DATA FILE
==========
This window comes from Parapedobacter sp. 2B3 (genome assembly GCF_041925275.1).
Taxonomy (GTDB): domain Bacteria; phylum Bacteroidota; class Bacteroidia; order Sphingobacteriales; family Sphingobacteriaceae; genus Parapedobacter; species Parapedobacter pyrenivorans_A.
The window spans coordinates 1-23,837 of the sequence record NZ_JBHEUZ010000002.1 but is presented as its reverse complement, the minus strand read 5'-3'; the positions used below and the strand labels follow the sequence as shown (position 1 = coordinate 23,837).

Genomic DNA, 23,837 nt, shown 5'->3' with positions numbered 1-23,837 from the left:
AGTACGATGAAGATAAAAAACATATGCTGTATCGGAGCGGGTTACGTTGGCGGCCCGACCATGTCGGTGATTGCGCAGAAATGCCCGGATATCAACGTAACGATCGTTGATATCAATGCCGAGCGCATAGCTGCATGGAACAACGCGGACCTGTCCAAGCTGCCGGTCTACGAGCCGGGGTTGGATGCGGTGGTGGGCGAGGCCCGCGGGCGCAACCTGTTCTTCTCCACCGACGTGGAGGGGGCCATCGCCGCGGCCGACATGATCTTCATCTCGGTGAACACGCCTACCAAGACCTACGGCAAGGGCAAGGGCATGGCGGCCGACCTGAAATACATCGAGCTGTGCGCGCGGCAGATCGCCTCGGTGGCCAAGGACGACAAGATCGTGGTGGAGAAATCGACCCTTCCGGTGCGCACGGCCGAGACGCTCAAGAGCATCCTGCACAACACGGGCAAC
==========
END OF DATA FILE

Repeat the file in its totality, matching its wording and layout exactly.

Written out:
This window comes from Parapedobacter sp. 2B3 (genome assembly GCF_041925275.1).
Taxonomy (GTDB): domain Bacteria; phylum Bacteroidota; class Bacteroidia; order Sphingobacteriales; family Sphingobacteriaceae; genus Parapedobacter; species Parapedobacter pyrenivorans_A.
The window spans coordinates 1-23,837 of the sequence record NZ_JBHEUZ010000002.1 but is presented as its reverse complement, the minus strand read 5'-3'; the positions used below and the strand labels follow the sequence as shown (position 1 = coordinate 23,837).

Genomic DNA, 23,837 nt, shown 5'->3' with positions numbered 1-23,837 from the left:
AGTACGATGAAGATAAAAAACATATGCTGTATCGGAGCGGGTTACGTTGGCGGCCCGACCATGTCGGTGATTGCGCAGAAATGCCCGGATATCAACGTAACGATCGTTGATATCAATGCCGAGCGCATAGCTGCATGGAACAACGCGGACCTGTCCAAGCTGCCGGTCTACGAGCCGGGGTTGGATGCGGTGGTGGGCGAGGCCCGCGGGCGCAACCTGTTCTTCTCCACCGACGTGGAGGGGGCCATCGCCGCGGCCGACATGATCTTCATCTCGGTGAACACGCCTACCAAGACCTACGGCAAGGGCAAGGGCATGGCGGCCGACCTGAAATACATCGAGCTGTGCGCGCGGCAGATCGCCTCGGTGGCCAAGGACGACAAGATCGTGGTGGAGAAATCGACCCTTCCGGTGCGCACGGCCGAGACGCTCAAGAGCATCCTGCACAACACGGGCAAC